5. Reload our page in the browser and see if the change worked:

  6. It looks like it worked, but since our new logo is a different size than the old one, we need to change the dimensions of the xf-logo div tag, so let's make the following change in the style.css file:
  7. And now refresh the page to see the change:

  8. You may want to tinker a little more with the CSS to adjust the position of the logo, but we're pretty much there.

Hiding Sections of the Page

Another common request is to hide sections of the page that your users don't need to access.  Keep in mind that there is a difference between your users not needing to access a feature and not being permitted to access a feature is very important.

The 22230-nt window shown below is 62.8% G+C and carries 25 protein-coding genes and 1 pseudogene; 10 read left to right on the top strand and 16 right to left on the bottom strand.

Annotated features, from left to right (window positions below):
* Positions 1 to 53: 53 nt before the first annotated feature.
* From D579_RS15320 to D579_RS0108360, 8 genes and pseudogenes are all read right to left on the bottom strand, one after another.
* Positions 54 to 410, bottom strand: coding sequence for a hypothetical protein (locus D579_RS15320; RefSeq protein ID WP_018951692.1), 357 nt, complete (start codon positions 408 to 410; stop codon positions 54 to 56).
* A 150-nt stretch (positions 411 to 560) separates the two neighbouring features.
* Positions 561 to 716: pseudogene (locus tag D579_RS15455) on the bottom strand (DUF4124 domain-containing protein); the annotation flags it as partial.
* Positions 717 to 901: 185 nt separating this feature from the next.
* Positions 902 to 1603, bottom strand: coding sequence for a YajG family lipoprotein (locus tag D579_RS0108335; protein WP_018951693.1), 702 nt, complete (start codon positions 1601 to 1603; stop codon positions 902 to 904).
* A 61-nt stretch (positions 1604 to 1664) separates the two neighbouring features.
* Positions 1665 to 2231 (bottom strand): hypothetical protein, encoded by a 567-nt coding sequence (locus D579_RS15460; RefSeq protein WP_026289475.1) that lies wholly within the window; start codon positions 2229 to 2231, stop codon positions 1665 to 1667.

Never rely on CSS to hide features that the user shouldn't have access to.  Use permissions for this.  Only use CSS to hide sections that aren't needed.

That said, let's take a look at the "View" page for a record, and make some decisions about which parts of the page are necessary, and which parts we want to keep. 



As an example, let's take an extreme approach and hide everything except what appears inside the "Details" portlet.  No menus.  No logos.  No search box, etc...

Removing the Left Column

  1. Let's use Chrome again to inspect the document so we can figure our how to target the left column.  We just need to right click somewhere in the left column and select "Inspect Element" option to open the element inspector. We can then hover over the various tags and see some feedback in the browser panel as the representation of tags on which you hover become selected.